According to the present invention each of the identical transmitters, one of which is a primary transmitter and another one of which is a standby transmitter, comprises an image-cancel type mixer. The image-cancel type mixer outputs either one of upper or lower sideband waves of a local frequency signal, according to a change of internal connection of the image-cancel type mixer. A transmitter switch controller controls the internal connection and an RF switch selectively connects outputs of the transmitters, so that the primary transmitter outputs a predetermined primary one of the two sideband waves, the standby transmitter outputs another sideband, i.e. an image of the primary wave, and the RF switch selectively connects the output of the primary transmitter to an antenna. The standby transmitter, which has been switched so as to output the image wave, outputs theoretically a zero, but actually a low level of the primary wave, too. The low level primary wave output from the standby transmitter allows a reduction in the isolation amount of the RF switch, while keeping the ratio of the primary sideband level from the primary transmitter to the primary sideband component level from the standby transmitter higher than a predetermined requirement level. Moreover, the circuit for detecting a fall in the transmitter output power level can be simple because of the identical output power levels of the two transmitters.
The above-mentioned features and advantages of the present invention, together with other objects and advantages, which will become apparent, will be more fully described hereinafter, with reference being made to the accompanying drawings which form a part hereof, wherein like numerals refer to like parts throughout.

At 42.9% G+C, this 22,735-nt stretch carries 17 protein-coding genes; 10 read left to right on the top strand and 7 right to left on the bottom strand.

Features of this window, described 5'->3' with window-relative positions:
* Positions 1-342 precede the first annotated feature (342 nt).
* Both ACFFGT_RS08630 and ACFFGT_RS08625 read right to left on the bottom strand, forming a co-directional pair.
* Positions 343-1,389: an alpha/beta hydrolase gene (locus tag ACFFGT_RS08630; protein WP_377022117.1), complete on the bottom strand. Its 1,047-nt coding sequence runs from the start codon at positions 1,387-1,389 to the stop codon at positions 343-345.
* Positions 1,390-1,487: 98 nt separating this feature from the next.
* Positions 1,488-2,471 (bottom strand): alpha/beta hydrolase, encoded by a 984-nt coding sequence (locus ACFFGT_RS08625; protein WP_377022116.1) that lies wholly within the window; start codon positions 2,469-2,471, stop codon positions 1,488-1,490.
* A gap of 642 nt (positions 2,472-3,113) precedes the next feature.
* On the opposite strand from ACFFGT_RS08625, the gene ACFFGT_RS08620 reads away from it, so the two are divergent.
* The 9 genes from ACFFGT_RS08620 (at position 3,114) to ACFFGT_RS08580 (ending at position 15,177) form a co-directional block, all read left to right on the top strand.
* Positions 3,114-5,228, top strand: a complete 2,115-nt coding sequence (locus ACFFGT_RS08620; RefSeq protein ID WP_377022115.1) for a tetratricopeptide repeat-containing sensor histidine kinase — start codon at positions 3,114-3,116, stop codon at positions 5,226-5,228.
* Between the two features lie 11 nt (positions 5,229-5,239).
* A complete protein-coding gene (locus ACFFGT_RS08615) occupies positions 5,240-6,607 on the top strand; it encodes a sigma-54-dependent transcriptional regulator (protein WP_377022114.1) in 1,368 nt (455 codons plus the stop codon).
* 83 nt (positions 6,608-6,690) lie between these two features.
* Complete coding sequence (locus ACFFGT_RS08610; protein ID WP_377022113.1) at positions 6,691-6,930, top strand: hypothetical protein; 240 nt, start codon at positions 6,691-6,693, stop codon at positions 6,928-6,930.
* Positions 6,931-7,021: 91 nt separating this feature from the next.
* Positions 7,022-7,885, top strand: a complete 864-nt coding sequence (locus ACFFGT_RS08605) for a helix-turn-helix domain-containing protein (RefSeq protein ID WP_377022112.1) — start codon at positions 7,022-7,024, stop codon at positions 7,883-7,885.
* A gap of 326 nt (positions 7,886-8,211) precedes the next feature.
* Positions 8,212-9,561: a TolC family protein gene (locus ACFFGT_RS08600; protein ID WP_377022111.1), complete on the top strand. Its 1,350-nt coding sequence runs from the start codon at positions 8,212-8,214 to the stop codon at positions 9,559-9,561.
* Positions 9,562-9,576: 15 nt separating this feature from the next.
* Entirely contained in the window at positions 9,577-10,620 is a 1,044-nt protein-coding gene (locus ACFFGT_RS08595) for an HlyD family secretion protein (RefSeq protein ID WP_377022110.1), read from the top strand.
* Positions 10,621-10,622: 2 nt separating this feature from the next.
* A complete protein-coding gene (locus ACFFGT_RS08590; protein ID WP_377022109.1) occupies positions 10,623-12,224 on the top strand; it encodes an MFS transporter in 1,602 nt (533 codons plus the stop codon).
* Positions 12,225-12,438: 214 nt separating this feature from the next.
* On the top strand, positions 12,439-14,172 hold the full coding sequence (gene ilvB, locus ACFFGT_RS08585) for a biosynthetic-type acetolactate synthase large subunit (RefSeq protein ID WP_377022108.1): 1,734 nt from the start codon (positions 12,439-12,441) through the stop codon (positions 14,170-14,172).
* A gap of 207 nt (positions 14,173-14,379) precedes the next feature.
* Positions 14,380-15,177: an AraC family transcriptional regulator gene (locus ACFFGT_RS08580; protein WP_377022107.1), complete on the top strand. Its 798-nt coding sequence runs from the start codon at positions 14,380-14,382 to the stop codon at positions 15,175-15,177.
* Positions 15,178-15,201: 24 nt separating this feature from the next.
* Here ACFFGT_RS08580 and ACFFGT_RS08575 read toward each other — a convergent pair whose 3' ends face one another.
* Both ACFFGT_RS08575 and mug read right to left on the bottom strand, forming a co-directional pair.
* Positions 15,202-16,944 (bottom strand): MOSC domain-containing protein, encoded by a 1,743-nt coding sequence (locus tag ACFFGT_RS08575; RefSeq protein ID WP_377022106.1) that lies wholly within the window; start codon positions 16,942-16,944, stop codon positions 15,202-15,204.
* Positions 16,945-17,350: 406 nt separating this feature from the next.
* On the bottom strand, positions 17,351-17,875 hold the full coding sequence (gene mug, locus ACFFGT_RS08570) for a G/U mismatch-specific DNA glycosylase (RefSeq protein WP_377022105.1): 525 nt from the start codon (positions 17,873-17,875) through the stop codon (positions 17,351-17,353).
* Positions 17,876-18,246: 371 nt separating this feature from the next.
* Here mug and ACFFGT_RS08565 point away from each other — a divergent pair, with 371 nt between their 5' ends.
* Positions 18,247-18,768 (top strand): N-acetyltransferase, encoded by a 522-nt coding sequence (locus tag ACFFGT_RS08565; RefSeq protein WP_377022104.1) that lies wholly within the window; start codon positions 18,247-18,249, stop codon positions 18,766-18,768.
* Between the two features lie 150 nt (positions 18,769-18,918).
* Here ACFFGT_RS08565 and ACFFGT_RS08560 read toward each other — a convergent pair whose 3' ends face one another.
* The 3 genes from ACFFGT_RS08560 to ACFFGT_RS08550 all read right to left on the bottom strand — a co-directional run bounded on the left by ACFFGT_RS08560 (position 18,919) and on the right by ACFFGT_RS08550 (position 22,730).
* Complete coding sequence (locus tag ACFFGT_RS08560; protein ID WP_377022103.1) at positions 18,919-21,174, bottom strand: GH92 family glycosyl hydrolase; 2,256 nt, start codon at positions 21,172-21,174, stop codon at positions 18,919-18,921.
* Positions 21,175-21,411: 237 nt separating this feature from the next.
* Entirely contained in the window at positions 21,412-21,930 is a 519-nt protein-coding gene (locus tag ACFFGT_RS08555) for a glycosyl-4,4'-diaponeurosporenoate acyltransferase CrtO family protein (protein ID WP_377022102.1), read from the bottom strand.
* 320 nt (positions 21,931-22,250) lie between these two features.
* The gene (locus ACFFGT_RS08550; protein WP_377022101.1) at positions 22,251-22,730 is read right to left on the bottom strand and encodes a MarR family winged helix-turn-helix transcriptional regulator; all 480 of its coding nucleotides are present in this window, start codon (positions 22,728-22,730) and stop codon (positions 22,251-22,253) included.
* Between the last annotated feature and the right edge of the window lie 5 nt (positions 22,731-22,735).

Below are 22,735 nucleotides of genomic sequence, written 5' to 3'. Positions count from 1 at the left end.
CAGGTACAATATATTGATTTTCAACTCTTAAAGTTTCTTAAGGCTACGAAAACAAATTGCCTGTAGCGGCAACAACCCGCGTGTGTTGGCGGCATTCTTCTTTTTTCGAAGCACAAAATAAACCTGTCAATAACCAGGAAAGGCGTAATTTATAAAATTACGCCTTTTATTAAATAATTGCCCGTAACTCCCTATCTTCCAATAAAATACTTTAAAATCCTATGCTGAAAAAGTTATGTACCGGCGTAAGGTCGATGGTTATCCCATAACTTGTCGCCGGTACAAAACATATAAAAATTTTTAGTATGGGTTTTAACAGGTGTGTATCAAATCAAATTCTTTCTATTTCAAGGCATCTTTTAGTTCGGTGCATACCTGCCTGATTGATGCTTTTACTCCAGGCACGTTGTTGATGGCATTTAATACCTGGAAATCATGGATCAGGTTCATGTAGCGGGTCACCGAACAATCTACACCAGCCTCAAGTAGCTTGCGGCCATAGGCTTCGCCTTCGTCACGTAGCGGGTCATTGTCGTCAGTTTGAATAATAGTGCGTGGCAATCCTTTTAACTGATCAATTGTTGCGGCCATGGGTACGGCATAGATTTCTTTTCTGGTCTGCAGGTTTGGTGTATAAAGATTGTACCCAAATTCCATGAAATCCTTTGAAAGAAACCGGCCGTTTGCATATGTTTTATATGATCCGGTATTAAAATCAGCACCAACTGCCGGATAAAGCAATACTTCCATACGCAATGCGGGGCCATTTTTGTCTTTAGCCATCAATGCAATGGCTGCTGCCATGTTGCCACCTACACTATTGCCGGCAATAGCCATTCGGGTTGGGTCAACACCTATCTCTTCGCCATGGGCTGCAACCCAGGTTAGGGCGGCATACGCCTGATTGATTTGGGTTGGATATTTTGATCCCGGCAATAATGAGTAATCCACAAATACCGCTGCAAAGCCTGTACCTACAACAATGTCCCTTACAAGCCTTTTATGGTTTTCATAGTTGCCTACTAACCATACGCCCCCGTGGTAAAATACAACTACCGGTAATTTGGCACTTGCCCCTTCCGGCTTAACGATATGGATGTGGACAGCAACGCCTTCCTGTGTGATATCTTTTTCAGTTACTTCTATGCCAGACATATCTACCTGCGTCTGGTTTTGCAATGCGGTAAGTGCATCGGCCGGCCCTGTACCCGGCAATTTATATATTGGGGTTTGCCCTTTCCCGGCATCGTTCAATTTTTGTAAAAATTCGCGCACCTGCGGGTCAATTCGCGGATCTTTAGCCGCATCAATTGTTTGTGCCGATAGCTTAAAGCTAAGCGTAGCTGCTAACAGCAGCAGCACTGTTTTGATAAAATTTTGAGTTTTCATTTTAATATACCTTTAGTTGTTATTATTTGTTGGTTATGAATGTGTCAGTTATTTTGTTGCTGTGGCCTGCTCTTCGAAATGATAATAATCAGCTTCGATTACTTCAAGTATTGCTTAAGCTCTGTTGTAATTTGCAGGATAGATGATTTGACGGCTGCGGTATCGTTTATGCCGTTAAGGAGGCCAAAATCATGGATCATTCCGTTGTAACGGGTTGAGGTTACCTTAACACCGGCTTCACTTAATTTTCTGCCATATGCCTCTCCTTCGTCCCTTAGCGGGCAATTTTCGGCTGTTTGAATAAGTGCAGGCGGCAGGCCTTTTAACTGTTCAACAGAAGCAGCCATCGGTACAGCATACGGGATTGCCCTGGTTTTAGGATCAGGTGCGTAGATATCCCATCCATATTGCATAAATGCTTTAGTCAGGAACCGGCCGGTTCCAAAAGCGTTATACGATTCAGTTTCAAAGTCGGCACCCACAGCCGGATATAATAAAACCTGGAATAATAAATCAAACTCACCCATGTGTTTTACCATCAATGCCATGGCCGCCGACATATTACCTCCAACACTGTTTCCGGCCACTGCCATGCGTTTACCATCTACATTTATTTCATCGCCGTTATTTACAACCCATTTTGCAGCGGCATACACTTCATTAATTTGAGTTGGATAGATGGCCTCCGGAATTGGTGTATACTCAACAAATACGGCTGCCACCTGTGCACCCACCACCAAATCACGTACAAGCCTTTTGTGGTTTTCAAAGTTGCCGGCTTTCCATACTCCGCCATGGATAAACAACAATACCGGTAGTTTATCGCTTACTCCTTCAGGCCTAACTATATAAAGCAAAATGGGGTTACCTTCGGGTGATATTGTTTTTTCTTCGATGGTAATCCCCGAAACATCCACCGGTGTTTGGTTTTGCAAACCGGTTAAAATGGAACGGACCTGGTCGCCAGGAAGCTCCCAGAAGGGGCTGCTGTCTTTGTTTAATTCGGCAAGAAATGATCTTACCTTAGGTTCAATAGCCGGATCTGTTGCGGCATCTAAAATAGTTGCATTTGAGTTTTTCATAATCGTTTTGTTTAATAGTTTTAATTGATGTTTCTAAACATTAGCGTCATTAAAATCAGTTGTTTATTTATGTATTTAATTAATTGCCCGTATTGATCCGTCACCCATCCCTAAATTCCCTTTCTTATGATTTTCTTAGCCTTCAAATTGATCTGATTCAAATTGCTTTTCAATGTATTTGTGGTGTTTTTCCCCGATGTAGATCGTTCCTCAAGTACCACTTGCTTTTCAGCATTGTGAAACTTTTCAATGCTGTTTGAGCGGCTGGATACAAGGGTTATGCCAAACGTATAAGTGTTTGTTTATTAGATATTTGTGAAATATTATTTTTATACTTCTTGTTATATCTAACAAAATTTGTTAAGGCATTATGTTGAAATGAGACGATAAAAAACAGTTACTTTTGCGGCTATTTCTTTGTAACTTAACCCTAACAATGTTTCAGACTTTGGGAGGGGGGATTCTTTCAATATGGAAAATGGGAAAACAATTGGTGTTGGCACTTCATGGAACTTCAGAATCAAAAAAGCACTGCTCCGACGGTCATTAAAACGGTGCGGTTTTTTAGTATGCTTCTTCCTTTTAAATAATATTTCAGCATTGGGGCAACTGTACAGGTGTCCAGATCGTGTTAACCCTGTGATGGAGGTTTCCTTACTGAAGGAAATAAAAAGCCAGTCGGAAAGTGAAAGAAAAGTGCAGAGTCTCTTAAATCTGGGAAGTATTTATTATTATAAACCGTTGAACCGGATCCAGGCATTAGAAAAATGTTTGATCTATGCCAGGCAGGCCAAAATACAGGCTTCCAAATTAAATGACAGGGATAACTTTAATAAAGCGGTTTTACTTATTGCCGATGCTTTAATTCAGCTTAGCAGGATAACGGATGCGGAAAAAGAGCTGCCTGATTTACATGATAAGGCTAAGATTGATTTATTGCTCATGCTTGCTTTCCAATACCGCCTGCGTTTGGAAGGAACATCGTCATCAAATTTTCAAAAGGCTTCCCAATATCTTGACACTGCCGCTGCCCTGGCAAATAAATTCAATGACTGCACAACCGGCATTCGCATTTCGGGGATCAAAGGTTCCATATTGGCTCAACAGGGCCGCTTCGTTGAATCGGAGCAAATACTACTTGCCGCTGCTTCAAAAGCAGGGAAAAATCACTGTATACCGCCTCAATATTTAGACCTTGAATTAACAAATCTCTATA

FIG. 1 is a block diagram of a prior art standby transmitter system;
FIG. 2 is a block diagram for explaining the principle of the present invention;
FIG. 3 is a block diagram of a preferred embodiment of the present invention;
FIGS. 4(a) and 4(b) are block diagram for explaining the function of the image-cancel type mixer having a signal switch therein; and
FIGS. 51, 52 and 53 are diagrams of signal levels of the signal measured at the input terminals and at the output terminal of the radio frequency switch.
Referring to a block diagram of FIG. 2, the principle of the present invention is explained. The numerals 41 and 51 respectively denote first and second image-cancel type mixers, which are substantially identical to each other. An input signal of an internal frequency fIF (referred to hereinafter as IF) of, for example, 70 MHz, is input to the first image-cancel type mixer 41. A local frequency signal of frequency fLO, for example, 6000 MHz, is also input to the image-cancel type mixer 41. The image-cancel type mixer 41 mixes its input signals of frequency fIF and local frequency fLO, so as to output an upper sideband wave, i.e. an added frequency (fLO +fIF)=6000 MHz+70 MHz=6070 MHz. or a lower sideband wave, i.e. a subtracted frequency (fLO -fIF)=6000 MHz-70 MHz=5930 MHz. A signal switch 416 in the image-cancel type mixer 41 selects which of the upper or lower sideband waves the image-cancel type mixer 41 outputs. Configuration and operation of the image-cancel type mixer is described later in detail.